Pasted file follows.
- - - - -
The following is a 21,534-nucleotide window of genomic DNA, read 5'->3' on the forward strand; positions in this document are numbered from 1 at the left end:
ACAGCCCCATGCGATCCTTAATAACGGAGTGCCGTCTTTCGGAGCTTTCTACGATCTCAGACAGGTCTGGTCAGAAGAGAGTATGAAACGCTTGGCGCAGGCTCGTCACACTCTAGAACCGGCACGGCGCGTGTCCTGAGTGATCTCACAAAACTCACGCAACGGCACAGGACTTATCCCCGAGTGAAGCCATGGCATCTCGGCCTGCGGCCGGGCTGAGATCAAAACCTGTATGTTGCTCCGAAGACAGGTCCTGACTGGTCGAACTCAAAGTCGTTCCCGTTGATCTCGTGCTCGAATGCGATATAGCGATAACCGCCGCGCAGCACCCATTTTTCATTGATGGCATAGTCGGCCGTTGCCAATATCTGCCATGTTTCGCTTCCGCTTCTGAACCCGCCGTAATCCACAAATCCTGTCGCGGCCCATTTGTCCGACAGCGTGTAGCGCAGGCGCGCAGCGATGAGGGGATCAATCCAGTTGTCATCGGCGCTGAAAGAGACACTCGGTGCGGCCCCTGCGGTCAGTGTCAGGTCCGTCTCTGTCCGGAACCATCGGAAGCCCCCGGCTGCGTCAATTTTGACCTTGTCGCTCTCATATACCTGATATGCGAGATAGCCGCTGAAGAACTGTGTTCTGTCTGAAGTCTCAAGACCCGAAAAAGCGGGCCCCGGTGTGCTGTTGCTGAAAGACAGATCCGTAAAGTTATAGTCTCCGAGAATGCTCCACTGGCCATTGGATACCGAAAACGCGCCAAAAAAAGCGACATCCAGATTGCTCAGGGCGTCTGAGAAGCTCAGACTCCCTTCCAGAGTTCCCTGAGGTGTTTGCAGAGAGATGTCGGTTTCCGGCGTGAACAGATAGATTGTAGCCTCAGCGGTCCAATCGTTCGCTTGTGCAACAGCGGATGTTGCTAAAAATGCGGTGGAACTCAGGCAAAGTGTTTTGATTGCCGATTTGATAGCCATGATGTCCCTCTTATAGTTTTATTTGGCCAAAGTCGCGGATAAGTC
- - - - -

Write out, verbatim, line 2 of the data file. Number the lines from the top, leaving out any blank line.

ACAGCCCCATGCGATCCTTAATAACGGAGTGCCGTCTTTCGGAGCTTTCTACGATCTCAGACAGGTCTGGTCAGAAGAGAGTATGAAACGCTTGGCGCAGGCTCGTCACACTCTAGAACCGGCACGGCGCGTGTCCTGAGTGATCTCACAAAACTCACGCAACGGCACAGGACTTATCCCCGAGTGAAGCCATGGCATCTCGGCCTGCGGCCGGGCTGAGATCAAAACCTGTATGTTGCTCCGAAGACAGGTCCTGACTGGTCGAACTCAAAGTCGTTCCCGTTGATCTCGTGCTCGAATGCGATATAGCGATAACCGCCGCGCAGCACCCATTTTTCATTGATGGCATAGTCGGCCGTTGCCAATATCTGCCATGTTTCGCTTCCGCTTCTGAACCCGCCGTAATCCACAAATCCTGTCGCGGCCCATTTGTCCGACAGCGTGTAGCGCAGGCGCGCAGCGATGAGGGGATCAATCCAGTTGTCATCGGCGCTGAAAGAGACACTCGGTGCGGCCCCTGCGGTCAGTGTCAGGTCCGTCTCTGTCCGGAACCATCGGAAGCCCCCGGCTGCGTCAATTTTGACCTTGTCGCTCTCATATACCTGATATGCGAGATAGCCGCTGAAGAACTGTGTTCTGTCTGAAGTCTCAAGACCCGAAAAAGCGGGCCCCGGTGTGCTGTTGCTGAAAGACAGATCCGTAAAGTTATAGTCTCCGAGAATGCTCCACTGGCCATTGGATACCGAAAACGCGCCAAAAAAAGCGACATCCAGATTGCTCAGGGCGTCTGAGAAGCTCAGACTCCCTTCCAGAGTTCCCTGAGGTGTTTGCAGAGAGATGTCGGTTTCCGGCGTGAACAGATAGATTGTAGCCTCAGCGGTCCAATCGTTCGCTTGTGCAACAGCGGATGTTGCTAAAAATGCGGTGGAACTCAGGCAAAGTGTTTTGATTGCCGATTTGATAGCCATGATGTCCCTCTTATAGTTTTATTTGGCCAAAGTCGCGGATAAGTC